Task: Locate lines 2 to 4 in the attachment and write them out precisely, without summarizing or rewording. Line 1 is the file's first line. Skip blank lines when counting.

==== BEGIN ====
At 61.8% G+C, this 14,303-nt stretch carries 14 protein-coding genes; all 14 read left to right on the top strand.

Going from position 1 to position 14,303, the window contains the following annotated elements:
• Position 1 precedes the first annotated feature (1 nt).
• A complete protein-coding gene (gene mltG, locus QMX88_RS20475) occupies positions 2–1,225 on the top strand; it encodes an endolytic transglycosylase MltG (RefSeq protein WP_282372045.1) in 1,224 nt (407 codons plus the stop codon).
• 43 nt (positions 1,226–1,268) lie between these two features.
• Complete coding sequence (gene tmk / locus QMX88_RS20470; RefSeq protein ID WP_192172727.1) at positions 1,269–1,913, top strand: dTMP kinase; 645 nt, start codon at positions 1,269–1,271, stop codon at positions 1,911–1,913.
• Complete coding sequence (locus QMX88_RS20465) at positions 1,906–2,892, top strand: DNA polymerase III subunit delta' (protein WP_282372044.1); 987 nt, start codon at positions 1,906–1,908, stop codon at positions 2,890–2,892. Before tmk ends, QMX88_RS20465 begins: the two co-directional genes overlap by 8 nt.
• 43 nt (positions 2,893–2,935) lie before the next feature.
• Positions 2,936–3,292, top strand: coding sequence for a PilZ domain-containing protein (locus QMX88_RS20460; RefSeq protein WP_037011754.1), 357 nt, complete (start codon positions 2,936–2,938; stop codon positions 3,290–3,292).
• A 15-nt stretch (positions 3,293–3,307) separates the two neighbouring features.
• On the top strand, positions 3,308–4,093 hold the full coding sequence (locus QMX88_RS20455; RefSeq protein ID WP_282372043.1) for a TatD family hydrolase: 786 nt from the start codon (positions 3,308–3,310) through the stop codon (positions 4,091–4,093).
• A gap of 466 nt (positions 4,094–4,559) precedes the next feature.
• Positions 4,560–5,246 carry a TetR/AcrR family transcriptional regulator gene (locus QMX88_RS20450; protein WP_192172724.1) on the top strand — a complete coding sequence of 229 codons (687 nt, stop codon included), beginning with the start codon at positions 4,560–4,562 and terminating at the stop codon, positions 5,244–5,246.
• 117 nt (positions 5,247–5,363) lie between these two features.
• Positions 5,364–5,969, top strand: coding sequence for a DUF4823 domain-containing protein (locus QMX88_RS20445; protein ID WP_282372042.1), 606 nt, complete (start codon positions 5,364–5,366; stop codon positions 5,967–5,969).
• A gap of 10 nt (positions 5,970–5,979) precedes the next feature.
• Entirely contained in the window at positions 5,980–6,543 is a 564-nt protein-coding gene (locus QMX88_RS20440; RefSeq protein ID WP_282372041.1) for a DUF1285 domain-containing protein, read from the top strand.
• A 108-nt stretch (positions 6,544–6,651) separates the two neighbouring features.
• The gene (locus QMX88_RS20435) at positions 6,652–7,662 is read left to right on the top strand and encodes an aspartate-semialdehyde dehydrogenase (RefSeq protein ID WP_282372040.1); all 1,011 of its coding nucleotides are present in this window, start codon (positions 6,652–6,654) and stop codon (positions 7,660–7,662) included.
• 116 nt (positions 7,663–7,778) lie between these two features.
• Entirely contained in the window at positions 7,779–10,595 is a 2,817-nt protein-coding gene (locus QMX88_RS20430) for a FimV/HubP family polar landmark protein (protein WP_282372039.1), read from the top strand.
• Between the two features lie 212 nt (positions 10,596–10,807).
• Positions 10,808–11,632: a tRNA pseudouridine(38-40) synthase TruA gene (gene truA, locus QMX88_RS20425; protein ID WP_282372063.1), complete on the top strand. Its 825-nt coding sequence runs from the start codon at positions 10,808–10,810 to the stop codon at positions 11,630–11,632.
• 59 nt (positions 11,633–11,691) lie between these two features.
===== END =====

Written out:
Going from position 1 to position 14,303, the window contains the following annotated elements:
• Position 1 precedes the first annotated feature (1 nt).
• A complete protein-coding gene (gene mltG, locus QMX88_RS20475) occupies positions 2–1,225 on the top strand; it encodes an endolytic transglycosylase MltG (RefSeq protein WP_282372045.1) in 1,224 nt (407 codons plus the stop codon).